Leading figures from business, local government, academia and the church took part in a public debate on ‘Newcastle’s Future as a Responsible City’ at Northumbria University on 25 April.
The debate is the latest in Northumbria University’s ‘Responsible Business Seminar Series’ run by Newcastle Business School in partnership with the North East Initiative on Business Ethics (NIBE).
The panel for the debate was made up of The Right Reverend Christine Hardman, Bishop of Newcastle; Councillor Nick Forbes, leader of Newcastle City Council; Heidi Mottram, chief executive of Northumbrian Water and Prince of Wales North East Business Ambassador and Kevan Carrick, chairman of JK Property Consultants and NIBE founder member.
Lucy Winskell, Pro Vice-Chancellor of Northumbria University chaired the debate in the Great Hall at the University’s Sutherland Building in Newcastle.
Speaking ahead of the debate, Lucy said: “The pace and extent of political and economic change raise many questions for the UK’s major cities, including Newcastle. The Brexit vote and President Trump’s election tell us populism is on the rise while moves to devolve power from central government will see decisions taken closer to where they will have an effect.
“The purpose of our debate is to bring these issues to the fore and to begin a dialogue between various community leaders. Newcastle has a strong cultural identity as an open, outward looking and diverse city but how prepared is it for a post-Brexit world where neighbouring cities and regions are seeking autonomy from traditional centres of power? And can the city remain tolerant and compassionate while competing on the world stage or will it have to sacrifice these characteristics for economic good?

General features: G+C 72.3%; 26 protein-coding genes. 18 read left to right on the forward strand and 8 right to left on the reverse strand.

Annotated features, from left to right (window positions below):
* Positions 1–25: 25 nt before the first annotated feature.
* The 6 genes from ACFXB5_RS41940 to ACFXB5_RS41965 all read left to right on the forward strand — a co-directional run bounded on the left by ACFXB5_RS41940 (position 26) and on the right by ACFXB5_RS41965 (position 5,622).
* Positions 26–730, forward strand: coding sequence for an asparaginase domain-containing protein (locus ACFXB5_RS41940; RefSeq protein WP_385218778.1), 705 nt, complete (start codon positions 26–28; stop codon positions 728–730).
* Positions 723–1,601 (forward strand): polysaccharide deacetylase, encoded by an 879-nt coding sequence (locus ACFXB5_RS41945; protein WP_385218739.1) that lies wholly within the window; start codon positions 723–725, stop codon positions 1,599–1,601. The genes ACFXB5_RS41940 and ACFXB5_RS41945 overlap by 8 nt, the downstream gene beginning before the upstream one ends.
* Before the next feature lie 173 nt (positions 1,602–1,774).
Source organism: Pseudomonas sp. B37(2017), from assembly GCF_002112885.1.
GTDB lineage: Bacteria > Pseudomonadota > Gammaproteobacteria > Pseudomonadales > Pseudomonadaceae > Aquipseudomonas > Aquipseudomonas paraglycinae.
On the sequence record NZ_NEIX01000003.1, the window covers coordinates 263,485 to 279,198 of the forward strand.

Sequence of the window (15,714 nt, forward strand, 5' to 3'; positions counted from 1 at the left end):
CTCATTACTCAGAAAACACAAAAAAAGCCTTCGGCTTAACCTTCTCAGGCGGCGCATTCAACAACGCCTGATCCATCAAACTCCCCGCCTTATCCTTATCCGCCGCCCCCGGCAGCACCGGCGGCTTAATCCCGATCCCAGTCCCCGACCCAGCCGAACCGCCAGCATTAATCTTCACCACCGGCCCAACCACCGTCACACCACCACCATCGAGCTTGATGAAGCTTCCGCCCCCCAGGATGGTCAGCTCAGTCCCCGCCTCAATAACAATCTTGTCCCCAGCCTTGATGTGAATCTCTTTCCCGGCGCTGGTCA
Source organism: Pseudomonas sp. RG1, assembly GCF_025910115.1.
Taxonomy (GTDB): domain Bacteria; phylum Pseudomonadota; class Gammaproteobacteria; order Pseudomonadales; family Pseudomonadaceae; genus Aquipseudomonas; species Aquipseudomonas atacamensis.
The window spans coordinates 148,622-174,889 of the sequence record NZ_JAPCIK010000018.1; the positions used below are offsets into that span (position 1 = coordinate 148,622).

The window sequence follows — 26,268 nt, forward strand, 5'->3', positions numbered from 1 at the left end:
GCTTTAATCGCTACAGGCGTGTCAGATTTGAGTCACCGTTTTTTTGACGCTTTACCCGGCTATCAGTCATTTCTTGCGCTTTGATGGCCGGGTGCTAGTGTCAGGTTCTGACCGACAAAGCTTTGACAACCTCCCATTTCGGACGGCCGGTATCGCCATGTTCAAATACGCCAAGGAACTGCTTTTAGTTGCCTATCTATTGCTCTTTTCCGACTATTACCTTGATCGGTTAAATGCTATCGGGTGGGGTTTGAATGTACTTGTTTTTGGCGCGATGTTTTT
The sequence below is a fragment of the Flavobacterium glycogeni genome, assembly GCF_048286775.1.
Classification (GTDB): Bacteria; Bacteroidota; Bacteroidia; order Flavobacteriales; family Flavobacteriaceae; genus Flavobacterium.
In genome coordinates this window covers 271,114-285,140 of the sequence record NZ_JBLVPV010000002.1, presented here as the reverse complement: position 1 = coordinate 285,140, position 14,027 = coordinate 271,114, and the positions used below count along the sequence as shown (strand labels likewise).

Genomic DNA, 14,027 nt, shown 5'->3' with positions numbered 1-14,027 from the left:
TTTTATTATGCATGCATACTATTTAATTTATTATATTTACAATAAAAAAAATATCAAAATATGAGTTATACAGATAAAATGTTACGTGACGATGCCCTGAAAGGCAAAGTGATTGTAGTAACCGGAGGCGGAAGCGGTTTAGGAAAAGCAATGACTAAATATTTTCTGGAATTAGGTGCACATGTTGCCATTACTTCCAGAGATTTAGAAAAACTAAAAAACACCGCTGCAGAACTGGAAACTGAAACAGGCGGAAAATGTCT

NIBE founder Kevan Carrick added: “As leaders it is critical we hold a mirror up to see whether Newcastle really is an inclusive and responsible city and look at how we can use the changing political situation to create a stronger, more resilient place to live, work and invest.
“With change comes opportunity and this debate looks at how we as a region are perceived externally and what we must do to make Newcastle a compelling place to do business if we are to become more financially independent and strengthen the economy.”
Established in May 2013 as an independent regional resource with an aspiration to become a focal point for good business behaviour, NIBE’s vision is a business community that acts ethically, treats its stakeholders fairly and delivers on its promises.